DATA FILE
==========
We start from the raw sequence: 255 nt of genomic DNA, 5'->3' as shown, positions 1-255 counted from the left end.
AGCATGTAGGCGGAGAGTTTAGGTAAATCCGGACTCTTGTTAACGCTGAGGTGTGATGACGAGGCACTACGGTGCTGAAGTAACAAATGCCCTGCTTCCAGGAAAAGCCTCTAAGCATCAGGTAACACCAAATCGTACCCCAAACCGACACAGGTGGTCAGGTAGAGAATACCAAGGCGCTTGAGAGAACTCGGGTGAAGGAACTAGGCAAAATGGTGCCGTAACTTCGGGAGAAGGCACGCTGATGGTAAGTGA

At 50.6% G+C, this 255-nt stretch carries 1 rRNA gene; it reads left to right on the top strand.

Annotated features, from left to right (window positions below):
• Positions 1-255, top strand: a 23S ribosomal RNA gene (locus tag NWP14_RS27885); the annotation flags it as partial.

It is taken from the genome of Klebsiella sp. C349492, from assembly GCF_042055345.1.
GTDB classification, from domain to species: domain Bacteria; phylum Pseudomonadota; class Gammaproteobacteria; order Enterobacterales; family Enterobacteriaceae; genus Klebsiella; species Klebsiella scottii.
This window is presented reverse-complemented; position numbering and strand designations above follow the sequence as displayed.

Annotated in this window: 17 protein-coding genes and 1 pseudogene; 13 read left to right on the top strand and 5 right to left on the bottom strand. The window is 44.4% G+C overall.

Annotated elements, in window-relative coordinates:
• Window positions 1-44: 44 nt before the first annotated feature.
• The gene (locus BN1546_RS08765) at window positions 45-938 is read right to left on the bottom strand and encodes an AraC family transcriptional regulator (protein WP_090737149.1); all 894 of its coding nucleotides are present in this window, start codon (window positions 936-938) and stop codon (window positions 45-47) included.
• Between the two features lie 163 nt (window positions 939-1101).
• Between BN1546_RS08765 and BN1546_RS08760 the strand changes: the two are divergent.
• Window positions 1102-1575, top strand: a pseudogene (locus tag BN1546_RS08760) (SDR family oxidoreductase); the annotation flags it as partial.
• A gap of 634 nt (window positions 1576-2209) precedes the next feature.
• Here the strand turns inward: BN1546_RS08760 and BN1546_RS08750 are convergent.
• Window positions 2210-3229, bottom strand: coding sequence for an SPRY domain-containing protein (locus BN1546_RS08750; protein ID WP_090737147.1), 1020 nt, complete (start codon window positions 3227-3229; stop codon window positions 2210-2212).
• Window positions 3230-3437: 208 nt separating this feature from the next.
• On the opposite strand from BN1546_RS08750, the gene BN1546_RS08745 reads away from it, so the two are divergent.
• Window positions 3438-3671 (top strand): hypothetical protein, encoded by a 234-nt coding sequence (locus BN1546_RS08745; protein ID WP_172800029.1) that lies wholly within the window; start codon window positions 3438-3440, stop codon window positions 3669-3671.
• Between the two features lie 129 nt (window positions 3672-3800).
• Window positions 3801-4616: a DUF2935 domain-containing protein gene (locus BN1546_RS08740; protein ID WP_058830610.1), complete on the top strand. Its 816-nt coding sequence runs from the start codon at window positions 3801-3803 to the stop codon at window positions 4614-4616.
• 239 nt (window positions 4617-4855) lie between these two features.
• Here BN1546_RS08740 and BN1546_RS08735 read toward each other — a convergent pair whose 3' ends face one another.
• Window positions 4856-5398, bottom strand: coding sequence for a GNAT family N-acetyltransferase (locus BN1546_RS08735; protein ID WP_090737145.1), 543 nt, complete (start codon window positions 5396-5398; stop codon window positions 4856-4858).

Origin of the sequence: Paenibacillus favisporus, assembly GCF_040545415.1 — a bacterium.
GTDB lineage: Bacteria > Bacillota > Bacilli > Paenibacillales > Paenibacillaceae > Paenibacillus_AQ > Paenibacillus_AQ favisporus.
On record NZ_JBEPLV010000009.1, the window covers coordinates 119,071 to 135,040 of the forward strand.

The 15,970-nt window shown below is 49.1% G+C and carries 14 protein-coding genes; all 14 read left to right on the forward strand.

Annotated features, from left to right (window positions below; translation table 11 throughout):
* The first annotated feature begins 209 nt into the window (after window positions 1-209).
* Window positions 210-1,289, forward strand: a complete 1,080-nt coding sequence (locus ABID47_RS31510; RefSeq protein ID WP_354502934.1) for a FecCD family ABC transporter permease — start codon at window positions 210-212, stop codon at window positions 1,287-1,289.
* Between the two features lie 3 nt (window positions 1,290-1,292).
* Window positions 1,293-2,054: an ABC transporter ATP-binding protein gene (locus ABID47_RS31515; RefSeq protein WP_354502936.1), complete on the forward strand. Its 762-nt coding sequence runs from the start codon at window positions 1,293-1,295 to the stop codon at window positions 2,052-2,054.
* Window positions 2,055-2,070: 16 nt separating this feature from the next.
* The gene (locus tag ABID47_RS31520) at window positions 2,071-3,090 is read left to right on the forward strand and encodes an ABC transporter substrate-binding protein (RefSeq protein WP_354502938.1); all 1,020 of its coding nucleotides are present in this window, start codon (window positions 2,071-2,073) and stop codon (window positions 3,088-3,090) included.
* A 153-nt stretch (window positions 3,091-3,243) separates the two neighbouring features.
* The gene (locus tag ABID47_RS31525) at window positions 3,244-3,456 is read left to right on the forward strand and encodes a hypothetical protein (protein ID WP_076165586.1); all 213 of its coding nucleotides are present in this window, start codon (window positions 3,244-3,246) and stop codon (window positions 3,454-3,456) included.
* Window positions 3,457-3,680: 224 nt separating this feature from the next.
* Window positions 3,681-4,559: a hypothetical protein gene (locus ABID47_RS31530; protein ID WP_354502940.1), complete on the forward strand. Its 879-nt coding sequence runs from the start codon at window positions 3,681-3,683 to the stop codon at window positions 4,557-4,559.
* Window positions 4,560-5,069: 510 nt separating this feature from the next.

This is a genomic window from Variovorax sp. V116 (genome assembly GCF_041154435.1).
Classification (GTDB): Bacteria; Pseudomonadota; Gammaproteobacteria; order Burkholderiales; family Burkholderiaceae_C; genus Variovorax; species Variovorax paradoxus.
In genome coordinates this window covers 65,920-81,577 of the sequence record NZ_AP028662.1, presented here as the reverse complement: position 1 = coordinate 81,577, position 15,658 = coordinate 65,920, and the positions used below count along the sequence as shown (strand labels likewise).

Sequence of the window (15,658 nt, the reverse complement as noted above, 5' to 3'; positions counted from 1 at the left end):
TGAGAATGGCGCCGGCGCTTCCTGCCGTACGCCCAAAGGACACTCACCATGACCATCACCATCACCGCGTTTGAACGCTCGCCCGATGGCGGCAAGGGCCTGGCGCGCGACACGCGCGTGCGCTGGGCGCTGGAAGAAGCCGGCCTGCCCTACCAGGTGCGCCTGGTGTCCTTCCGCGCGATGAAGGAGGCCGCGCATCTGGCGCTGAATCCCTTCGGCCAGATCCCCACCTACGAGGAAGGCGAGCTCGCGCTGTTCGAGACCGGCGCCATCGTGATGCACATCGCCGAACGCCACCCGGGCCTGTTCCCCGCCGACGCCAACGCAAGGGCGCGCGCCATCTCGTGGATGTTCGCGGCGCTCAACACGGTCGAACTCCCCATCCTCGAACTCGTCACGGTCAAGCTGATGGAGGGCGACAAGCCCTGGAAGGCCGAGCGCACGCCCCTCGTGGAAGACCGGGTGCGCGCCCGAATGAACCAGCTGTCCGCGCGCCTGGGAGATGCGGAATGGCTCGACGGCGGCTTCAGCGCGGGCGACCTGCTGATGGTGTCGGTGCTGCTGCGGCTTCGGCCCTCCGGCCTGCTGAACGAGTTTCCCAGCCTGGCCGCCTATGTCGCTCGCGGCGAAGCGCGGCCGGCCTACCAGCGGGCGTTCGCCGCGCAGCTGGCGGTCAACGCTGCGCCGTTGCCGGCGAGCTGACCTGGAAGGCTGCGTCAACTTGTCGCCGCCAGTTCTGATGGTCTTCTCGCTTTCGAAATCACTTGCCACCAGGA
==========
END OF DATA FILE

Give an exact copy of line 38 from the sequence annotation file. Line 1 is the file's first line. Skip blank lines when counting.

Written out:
* A 153-nt stretch (window positions 3,091-3,243) separates the two neighbouring features.